Kudos to Microsoft: Resurrecting the Release Preview ring for Win10 1809 brings 17763.165 to heel

Somebody at Microsoft deserves a medal. There’s a new, test version of the next Win10 1809 cumulative update floating around – KB 4469342 – and it’s being distributed through the Insider Release Preview ring. That is precisely where it should be.

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I’m starting to think that the people now in charge of Win10 version 1809 know what they’re doing.

First, we saw a rudimentary list of known bugs in 1809, along with a point-by-point notice of what’s being done, and what you can do to fix the bugs. At this moment, the list includes all of the major bugs that I’ve seen:

  • Mapped drives don’t reconnect – there’s a script you can run every time you re-boot. MS “will provide updates in the 2019 timeframe.”
  • Trend Micro’s OfficeScan and Worry-Free Business Security (love the irony) packages trigger bluescreens. MS is blocking rollout on machines with the bad Trend Micro software, and Trend Micro has issued updates.
  • Older AMD Radeon HD2000 and HD4000 graphic processors trigger bluescreens. MS is blocking rollout on machines with those GPUs and “is investigating this issue.”

That, my friends, is an amazing development.

Now we’re seeing a revelation that’s nothing short of revolutionary. The folks in charge of Win10 1809 are using the Insider Release Preview Ring in precisely the way it was intended.

This morning, Microsoft released KB 4469342, a new cumulative update for 1809 that brings the build number up to 17763.165. Instead of pushing it out the Windows Update chute – the default action for untested “C week” cumulative updates since the earliest days of Win10 – Microsoft put it in the Release Preview channel.

Amazing. That’s just the way the Release Preview channel is supposed to work. As best I can tell, it’s never been done before.

Here’s what Microsoft’s official Insider Program overview documentation says:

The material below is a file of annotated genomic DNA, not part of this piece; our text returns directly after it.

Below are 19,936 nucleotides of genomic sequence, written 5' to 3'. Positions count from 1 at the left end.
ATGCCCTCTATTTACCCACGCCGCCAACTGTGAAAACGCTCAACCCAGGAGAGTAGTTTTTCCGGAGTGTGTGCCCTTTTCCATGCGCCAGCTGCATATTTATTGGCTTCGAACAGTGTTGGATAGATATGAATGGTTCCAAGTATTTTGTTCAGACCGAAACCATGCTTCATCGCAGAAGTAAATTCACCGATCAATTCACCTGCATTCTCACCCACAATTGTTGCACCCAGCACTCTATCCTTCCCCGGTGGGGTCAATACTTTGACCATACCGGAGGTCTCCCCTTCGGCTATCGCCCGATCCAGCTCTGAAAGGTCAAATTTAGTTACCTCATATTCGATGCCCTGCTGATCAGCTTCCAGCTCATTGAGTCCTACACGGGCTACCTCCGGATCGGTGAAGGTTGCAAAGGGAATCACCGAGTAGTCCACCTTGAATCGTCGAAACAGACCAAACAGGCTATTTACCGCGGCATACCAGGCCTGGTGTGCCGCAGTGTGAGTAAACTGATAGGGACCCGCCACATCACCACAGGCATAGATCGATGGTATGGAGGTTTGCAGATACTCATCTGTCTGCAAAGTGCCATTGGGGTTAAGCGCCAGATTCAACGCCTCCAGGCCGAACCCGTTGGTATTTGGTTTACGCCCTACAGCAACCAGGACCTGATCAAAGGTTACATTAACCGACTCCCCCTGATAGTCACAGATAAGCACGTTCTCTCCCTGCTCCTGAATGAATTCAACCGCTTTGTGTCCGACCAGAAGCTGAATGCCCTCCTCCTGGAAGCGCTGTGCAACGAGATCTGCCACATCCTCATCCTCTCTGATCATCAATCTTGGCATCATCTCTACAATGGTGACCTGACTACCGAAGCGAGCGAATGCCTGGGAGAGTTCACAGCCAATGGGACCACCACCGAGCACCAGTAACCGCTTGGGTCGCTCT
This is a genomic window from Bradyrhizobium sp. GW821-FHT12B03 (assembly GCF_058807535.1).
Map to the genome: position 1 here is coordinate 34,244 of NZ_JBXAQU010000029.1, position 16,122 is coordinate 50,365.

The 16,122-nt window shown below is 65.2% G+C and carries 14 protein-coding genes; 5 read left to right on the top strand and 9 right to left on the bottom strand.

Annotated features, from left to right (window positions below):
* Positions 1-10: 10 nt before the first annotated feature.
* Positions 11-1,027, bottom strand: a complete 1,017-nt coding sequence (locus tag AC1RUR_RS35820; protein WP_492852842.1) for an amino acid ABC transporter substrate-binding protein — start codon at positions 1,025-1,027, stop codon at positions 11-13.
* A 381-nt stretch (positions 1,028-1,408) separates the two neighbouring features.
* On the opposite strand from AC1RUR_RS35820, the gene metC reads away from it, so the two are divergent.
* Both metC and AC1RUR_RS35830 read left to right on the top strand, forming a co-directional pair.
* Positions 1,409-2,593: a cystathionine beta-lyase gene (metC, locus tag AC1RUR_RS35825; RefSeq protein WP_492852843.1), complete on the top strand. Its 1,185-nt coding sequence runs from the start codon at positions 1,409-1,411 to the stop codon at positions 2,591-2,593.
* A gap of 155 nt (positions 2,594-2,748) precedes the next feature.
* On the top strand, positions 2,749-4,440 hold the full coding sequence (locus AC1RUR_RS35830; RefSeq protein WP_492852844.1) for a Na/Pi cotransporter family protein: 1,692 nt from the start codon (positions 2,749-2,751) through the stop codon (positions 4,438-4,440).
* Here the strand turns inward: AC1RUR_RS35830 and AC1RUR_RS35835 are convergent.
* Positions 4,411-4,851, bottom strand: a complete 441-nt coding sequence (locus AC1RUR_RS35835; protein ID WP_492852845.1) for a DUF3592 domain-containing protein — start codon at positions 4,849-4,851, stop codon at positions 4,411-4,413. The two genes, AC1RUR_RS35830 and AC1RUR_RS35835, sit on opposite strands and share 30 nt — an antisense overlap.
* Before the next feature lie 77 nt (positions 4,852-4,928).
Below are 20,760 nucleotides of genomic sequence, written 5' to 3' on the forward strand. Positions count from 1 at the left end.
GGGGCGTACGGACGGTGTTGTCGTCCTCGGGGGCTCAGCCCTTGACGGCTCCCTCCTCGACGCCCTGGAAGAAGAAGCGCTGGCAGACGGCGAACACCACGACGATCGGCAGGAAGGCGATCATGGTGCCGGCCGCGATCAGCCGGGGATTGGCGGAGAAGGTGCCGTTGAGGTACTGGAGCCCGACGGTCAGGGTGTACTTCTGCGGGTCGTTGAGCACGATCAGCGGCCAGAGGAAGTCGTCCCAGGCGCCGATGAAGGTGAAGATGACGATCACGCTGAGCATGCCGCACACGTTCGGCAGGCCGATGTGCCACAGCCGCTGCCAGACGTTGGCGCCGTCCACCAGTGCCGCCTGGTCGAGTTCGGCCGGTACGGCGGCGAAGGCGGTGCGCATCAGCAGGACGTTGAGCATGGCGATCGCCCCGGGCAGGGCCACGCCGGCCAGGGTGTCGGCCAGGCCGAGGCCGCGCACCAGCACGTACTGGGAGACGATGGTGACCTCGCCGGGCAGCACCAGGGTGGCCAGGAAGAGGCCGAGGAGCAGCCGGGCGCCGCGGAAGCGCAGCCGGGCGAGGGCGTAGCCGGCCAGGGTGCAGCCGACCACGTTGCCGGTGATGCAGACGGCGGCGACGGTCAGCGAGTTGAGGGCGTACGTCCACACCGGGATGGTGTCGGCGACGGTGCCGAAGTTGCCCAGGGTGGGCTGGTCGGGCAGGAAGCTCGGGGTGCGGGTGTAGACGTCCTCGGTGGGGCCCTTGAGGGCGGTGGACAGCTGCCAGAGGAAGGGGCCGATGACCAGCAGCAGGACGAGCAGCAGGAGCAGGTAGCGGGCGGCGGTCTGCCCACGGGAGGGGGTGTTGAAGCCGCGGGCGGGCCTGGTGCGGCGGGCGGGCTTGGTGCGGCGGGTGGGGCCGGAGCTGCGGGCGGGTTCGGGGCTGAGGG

Release Preview Ring

If you want to be on the current public release of Windows 10 but still get early access to updates, applications, and drivers without taking the risk of moving to the Development Branch, the Release Preview Ring is your best option. The Release Preview Ring is only visible when your Windows build version is the same as the current Production Branch. The easiest way to go between the Development Branch to the current Production Branch is to reinstall Windows using the Media Creation Tool, see instructions at Download Windows 10, or, for Mobile, the Windows Device Recovery Tool, see instructions at Windows Phone Device Recovery.

That’s the way to run a cumulative update railroad. The structure's been that way since the beginning. And finally, finally, somebody inside Microsoft decided to use the Insider Preview ring the way it was intended.

Until this morning, we’ve seen “C week” or “D week” cumulative updates for Win10 versions that exclusively include non-security patches. They’re untested in the outside world before they're pushed out the Windows Update chute.

Earlier this year, these untested non-security cumulative updates were released in the normal Windows Update cycle. Lately, they haven’t been pushed onto Win10 machines…unless you “Check for updates.” So there's been some improvement.

The next big question: Will this cumulative update go out to all machines through Windows Update on Thanksgiving week (“C week” this month), or will Microsoft show some restraint – as it should – and hold the non-security update until next month’s Patch Tuesday?

I have hope.

Join the (suitably muted) celebration on AskWoody.

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